Earth, Moon, and Planets

, Volume 92, Issue 1, pp 1–27

The Kuiper Belt and its Primordial Sculpting


  • A. Morbidelli
    • Observatoire de la Côte d'Azur
  • M.E. Brown
    • California Institute of Technology
  • H.F. Levison
    • SWRI
    • Observatoire de la Côte d'Azur

DOI: 10.1023/B:MOON.0000031921.37380.80

Cite this article as:
Morbidelli, A., Brown, M. & Levison, H. Earth, Moon, and Planets (2003) 92: 1. doi:10.1023/B:MOON.0000031921.37380.80


We discuss the structure of the Kuiper belt as it can be inferred from the first decade of observations. In particular, we focus on its most intriguing properties – the mass deficit, inclination distribution, the apparent existence of an outer edge and of a correlation among inclinations, colours and sizes – which clearly show that the belt has lost its pristine structureof a dynamically cold proto-planetary disk. Understanding how the Kuiperbelt acquired its present structure will provide insight into the formationof the outer planetary system and on its early evolution. We outline ascenario of primordial sculpting – issued from a combination of mechanismsproposed by various authors – that seems to explain most of the observedproperties of the Kuiper belt. Several aspects are not yet totallyclear. But, for the first time, we have a view – if not of the detailedsculpture – at least of its rough cast.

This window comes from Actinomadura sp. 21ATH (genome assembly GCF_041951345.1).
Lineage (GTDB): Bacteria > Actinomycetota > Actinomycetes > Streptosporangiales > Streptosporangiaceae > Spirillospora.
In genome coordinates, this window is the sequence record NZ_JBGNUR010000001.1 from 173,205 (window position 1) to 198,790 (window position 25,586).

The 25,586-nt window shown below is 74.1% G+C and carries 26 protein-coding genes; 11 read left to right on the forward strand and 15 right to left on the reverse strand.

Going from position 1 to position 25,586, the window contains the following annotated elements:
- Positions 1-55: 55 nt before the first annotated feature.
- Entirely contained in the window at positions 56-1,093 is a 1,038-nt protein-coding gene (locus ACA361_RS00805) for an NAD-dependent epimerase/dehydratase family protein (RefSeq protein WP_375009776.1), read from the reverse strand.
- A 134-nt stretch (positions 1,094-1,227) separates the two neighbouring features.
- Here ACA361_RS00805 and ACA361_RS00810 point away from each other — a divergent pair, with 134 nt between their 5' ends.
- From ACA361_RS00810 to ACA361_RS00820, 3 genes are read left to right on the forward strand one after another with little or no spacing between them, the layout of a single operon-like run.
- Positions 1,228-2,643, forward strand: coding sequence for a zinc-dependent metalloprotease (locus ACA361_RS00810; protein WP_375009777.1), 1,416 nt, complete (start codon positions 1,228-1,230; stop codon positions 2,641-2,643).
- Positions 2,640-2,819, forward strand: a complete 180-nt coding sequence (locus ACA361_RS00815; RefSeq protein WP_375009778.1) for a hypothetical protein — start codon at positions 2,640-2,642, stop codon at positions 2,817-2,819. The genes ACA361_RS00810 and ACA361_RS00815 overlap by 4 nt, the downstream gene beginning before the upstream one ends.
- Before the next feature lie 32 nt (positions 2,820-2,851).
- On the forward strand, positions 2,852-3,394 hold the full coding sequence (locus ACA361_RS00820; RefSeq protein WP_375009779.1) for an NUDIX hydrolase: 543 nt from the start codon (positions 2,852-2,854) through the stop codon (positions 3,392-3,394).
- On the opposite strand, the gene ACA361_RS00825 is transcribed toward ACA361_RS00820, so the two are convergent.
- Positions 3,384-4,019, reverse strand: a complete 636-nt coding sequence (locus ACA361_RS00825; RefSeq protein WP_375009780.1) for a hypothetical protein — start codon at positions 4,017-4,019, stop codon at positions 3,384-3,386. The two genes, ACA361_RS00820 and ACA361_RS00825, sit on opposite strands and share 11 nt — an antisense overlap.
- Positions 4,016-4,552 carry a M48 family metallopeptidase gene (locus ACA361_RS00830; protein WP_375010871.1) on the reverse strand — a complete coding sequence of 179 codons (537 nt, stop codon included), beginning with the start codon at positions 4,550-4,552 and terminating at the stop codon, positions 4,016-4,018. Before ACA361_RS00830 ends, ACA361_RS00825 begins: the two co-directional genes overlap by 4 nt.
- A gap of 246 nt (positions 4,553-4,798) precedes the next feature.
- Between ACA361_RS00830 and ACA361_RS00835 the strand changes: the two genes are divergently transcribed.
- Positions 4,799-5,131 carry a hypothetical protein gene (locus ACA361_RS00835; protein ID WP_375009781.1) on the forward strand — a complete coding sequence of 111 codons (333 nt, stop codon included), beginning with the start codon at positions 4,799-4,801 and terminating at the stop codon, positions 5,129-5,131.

Copyright information

© Kluwer Academic Publishers 2003